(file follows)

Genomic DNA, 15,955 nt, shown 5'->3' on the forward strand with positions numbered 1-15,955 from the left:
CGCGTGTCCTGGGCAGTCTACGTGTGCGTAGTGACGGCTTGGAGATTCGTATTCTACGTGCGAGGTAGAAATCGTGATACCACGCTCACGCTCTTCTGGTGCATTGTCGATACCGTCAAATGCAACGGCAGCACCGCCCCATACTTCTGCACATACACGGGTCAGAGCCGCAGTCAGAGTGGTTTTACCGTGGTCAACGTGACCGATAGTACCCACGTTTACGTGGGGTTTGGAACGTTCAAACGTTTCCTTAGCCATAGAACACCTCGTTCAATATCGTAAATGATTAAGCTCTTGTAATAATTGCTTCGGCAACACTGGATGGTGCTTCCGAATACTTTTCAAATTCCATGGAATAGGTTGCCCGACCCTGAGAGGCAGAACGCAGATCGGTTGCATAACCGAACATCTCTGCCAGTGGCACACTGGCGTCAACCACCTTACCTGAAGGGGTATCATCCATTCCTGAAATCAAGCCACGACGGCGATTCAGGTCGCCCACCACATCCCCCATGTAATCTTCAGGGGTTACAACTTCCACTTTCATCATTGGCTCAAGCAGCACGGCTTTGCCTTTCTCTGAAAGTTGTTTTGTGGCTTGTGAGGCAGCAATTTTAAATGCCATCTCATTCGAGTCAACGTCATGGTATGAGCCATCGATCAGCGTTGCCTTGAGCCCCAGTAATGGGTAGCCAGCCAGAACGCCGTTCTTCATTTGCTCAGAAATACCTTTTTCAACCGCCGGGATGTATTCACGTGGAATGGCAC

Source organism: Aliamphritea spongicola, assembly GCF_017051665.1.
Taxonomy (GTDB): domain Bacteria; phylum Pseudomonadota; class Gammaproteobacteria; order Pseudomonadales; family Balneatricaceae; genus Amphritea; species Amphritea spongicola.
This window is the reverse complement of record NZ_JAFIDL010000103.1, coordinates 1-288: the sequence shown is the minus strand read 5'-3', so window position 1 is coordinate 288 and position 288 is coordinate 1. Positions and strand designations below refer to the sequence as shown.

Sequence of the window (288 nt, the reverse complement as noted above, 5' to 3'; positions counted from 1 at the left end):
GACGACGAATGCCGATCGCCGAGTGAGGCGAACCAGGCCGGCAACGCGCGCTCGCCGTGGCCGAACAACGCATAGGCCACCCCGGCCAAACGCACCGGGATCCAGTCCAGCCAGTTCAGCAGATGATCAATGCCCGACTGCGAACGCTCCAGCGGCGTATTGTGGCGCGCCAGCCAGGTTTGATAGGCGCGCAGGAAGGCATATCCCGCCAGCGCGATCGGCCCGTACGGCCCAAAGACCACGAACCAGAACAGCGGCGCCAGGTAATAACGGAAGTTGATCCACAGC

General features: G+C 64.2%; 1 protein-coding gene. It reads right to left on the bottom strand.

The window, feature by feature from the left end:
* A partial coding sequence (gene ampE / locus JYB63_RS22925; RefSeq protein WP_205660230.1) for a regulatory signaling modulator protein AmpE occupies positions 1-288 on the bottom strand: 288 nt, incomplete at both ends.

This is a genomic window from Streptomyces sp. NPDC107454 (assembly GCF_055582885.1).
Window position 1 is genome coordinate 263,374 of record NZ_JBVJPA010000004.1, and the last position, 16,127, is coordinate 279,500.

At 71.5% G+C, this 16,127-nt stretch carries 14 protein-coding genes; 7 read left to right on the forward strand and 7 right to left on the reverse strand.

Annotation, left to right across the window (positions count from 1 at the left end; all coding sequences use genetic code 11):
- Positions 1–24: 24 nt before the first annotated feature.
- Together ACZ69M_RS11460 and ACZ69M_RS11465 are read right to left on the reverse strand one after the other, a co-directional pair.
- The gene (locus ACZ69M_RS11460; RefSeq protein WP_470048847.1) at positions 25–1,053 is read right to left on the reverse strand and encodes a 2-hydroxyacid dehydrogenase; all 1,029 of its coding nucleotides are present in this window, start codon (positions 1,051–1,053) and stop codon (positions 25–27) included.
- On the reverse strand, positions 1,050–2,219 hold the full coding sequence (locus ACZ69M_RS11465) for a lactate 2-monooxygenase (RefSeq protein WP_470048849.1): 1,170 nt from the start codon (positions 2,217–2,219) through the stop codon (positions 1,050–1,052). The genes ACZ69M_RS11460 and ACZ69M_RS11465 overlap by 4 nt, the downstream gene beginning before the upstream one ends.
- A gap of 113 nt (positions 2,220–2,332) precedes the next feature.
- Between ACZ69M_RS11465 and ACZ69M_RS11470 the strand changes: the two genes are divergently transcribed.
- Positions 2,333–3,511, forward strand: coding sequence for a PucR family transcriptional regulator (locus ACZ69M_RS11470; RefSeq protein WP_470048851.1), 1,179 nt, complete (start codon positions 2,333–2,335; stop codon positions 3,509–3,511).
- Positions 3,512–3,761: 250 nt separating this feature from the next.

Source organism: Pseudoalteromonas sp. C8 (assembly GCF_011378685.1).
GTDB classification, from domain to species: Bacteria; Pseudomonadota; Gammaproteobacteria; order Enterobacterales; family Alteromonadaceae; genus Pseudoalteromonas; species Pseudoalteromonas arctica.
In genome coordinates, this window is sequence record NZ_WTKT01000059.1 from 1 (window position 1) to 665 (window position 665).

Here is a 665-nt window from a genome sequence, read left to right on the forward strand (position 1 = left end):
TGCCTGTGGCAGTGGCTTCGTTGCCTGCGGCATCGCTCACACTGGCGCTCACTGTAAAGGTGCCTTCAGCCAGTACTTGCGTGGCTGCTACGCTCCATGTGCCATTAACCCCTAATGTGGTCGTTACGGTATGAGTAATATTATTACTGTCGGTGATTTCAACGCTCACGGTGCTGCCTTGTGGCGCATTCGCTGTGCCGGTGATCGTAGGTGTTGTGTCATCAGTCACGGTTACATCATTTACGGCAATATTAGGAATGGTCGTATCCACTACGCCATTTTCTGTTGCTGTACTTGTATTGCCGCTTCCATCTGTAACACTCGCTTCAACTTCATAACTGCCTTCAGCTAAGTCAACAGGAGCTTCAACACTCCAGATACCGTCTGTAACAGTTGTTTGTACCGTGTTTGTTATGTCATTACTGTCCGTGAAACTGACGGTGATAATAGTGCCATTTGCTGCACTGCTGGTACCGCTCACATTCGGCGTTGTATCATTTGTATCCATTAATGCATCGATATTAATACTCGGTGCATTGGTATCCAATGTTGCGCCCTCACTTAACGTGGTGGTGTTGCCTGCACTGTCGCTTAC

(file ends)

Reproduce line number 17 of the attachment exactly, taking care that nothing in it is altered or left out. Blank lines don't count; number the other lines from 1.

- The gene (locus ACZ69M_RS11460; RefSeq protein WP_470048847.1) at positions 25–1,053 is read right to left on the reverse strand and encodes a 2-hydroxyacid dehydrogenase; all 1,029 of its coding nucleotides are present in this window, start codon (positions 1,051–1,053) and stop codon (positions 25–27) included.